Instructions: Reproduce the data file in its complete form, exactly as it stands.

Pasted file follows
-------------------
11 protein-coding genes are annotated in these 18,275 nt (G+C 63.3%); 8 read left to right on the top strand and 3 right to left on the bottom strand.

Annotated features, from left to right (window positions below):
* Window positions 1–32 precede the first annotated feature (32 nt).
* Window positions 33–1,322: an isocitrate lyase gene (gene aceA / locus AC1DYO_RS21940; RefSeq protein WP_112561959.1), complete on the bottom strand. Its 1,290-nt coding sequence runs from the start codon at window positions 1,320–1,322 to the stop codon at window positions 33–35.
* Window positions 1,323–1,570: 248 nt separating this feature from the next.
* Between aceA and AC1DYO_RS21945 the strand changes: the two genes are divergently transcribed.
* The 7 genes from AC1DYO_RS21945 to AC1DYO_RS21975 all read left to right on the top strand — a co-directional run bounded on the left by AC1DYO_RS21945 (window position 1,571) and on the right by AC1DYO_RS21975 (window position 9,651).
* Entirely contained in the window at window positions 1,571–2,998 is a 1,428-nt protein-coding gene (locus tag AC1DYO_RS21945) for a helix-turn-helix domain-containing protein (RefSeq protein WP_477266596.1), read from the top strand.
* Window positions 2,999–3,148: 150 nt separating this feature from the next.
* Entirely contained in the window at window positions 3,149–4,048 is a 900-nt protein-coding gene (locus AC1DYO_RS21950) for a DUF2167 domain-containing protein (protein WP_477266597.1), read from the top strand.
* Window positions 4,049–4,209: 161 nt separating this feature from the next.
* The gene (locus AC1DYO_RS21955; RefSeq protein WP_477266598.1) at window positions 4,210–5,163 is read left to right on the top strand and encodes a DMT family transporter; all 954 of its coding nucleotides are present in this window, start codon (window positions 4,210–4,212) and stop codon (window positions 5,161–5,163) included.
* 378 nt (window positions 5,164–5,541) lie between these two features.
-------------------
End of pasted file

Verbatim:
11 protein-coding genes are annotated in these 18,275 nt (G+C 63.3%); 8 read left to right on the top strand and 3 right to left on the bottom strand.

Annotated features, from left to right (window positions below):
* Window positions 1–32 precede the first annotated feature (32 nt).
* Window positions 33–1,322: an isocitrate lyase gene (gene aceA / locus AC1DYO_RS21940; RefSeq protein WP_112561959.1), complete on the bottom strand. Its 1,290-nt coding sequence runs from the start codon at window positions 1,320–1,322 to the stop codon at window positions 33–35.
* Window positions 1,323–1,570: 248 nt separating this feature from the next.
* Between aceA and AC1DYO_RS21945 the strand changes: the two genes are divergently transcribed.
* The 7 genes from AC1DYO_RS21945 to AC1DYO_RS21975 all read left to right on the top strand — a co-directional run bounded on the left by AC1DYO_RS21945 (window position 1,571) and on the right by AC1DYO_RS21975 (window position 9,651).
* Entirely contained in the window at window positions 1,571–2,998 is a 1,428-nt protein-coding gene (locus tag AC1DYO_RS21945) for a helix-turn-helix domain-containing protein (RefSeq protein WP_477266596.1), read from the top strand.
* Window positions 2,999–3,148: 150 nt separating this feature from the next.
* Entirely contained in the window at window positions 3,149–4,048 is a 900-nt protein-coding gene (locus AC1DYO_RS21950) for a DUF2167 domain-containing protein (protein WP_477266597.1), read from the top strand.
* Window positions 4,049–4,209: 161 nt separating this feature from the next.
* The gene (locus AC1DYO_RS21955; RefSeq protein WP_477266598.1) at window positions 4,210–5,163 is read left to right on the top strand and encodes a DMT family transporter; all 954 of its coding nucleotides are present in this window, start codon (window positions 4,210–4,212) and stop codon (window positions 5,161–5,163) included.
* 378 nt (window positions 5,164–5,541) lie between these two features.